I do disagree, however, with one statement the doctor apparently made -- and none of us are doctors here -- and that's the statement about the virus still being in his liver. I think many in the medical community would dispute this. Antibodies in the blood, yes. Virus still in the liver, no.
In my opinion your friend has nothing to be concerned about. Cannot come down with the virus in the future and cannot transmit it to others, since he doesn't have it.
Don't know the generational technicalities, but nowadays the good tests are the qualitative PCR tests with go down to about 5-10 IU/ml and the very sensitive quantitative PCR tests that go down to about the same. In your friend's case, probably a very sensitive qualitative would be the best. It gives no viral load numbers, just says whther the virus is detecible or not. Quest Diagnostics is one nationwide lab that offers these tests. LabCorp is another.
well, thanks. i think you have rightly explained the problem but can someone coment on the Hep C tests through 3rd generation and tests through 4th generation.. what he told me is that he went to a lab where his his Hep C was REACTIVE and later-on his PCR was OK and this was done on a 3rd gen. whereas he went to another lab where the tests were performed on 4th gen and his Hep C was NON REACTIVE and his PCR, FINE... what are these different generations of the way tests are done + what is being used now a days in the modern medicine ? + which generation is right and whihc generation is wrong ?
Back in June I posted that I also tested positive for antibodies to HepC 14 years ago. After having PCR done in July, I have been told that my immunities have fought back this virus and I show negative for HCV. They could not even tell what type I would have been. As far as the doctors are concerned this is a basically non-issue, but will always show antibodies for HCV(and I guess I have for the past 14 years). I am of course very relieved but still keep reading this forum just to keep learning.Thank You!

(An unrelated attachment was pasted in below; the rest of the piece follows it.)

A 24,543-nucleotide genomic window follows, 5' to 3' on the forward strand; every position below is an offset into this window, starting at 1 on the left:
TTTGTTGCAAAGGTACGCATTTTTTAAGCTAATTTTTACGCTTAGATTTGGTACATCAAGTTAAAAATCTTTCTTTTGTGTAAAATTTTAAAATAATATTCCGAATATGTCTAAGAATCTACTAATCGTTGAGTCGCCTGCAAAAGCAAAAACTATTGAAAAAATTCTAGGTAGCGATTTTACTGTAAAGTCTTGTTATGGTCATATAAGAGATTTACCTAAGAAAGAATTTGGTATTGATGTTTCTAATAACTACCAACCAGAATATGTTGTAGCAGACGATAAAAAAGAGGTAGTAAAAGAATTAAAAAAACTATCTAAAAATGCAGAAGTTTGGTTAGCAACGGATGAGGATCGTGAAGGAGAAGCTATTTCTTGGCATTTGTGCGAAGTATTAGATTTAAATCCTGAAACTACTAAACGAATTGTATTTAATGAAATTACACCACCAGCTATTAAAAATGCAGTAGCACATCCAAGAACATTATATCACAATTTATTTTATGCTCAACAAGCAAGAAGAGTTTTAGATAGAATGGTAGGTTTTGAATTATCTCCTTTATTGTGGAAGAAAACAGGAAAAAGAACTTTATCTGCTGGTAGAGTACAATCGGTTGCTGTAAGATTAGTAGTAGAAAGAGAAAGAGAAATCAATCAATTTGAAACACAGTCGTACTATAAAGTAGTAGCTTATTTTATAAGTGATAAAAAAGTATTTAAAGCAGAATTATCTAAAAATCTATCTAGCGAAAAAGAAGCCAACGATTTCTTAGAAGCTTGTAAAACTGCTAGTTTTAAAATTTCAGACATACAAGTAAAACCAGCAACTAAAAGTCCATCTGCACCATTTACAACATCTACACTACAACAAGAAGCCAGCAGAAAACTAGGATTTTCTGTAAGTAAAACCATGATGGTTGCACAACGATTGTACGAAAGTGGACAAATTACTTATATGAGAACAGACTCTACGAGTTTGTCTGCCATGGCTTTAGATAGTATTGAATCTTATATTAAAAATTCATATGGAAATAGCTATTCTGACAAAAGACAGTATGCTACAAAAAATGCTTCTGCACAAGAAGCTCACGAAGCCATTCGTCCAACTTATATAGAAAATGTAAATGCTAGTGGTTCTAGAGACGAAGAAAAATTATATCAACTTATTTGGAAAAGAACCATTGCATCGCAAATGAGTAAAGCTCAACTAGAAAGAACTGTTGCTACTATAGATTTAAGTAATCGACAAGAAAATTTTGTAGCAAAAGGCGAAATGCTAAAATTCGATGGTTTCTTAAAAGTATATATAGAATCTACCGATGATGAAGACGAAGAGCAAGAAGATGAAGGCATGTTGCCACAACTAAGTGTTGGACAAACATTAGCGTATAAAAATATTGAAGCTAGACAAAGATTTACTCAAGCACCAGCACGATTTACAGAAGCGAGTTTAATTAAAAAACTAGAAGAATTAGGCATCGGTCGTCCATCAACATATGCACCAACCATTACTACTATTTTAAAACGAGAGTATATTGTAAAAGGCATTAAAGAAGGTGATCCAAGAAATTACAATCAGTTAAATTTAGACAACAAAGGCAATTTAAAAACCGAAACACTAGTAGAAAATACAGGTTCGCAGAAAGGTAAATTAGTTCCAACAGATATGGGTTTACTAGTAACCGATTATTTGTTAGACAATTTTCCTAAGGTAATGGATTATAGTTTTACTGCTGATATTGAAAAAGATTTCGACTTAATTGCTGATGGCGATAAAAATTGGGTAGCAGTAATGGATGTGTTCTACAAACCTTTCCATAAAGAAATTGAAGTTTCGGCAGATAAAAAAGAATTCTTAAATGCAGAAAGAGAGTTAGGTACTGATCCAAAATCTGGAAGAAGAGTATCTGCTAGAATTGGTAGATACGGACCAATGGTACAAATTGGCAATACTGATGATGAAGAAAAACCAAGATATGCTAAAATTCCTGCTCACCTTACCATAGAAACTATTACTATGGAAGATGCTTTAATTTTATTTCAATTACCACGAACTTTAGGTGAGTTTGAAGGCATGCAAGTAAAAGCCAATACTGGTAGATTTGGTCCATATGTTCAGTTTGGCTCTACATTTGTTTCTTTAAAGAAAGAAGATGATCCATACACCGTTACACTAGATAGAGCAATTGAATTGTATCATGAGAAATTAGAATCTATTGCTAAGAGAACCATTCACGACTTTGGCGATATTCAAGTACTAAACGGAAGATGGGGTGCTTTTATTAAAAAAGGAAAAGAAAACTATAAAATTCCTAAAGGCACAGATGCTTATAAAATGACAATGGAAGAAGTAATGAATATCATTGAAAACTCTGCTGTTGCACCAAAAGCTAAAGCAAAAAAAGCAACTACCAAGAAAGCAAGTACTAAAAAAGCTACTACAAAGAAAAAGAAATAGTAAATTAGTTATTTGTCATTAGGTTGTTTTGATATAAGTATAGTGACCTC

I have a question, I was told I have hep c back in Jan, of this year. Without much explaination, (but a sonogram and another blood test,) I was then told my body fought it off, I will always test positive but I will never be sick from hep c. is this true? Can you get immunity?
The reason I ask, is that of late my palms are bright red as well as the soles of my feet,they uncomfortably tingle and feel hot, my left foot heel has become numb,and I have been feeling sore on my right side. Any relation to hep c.? A friend say they are related??
I do have an underactive thyroid but have never gained any weight, actually lost a lot of weight.Am taking levoxyl
Frankly most Drs. in my opinion are tight lipped if I even ask any "hard questions"
posting all the way down here, makes you almost invisible, but since I saw you, I can tell you that there is no immunity to hep c. You can get reinfected again, even if you clear it before. If you tested positive by antibody test but negative by PCR test, you should repeat the PCR to make sure it was not an early infection with no viral load to detect. If this newer PCR comes back negative, you probably cleared the virus on your own(about 20% d0). But it won't protect you from the next exposure to HCV contaminated blood.
are we letting the no clue folks dictate how we have fun? when have we dictated how they should have theirs? We have nothing to explain and nothing to adjust.
On we go, where the living is easy. and envy turns people green...
as Dr Seuss wrote "Oh, the places we'll go"
What's up w/ the fighting all the time? And the 'no clue' people vs the 'us' thing? That's just plain rude...it's not the first time I've heard that and I think it's very childish and ill mannered...What is there to be jealous of anyway? I am really confused...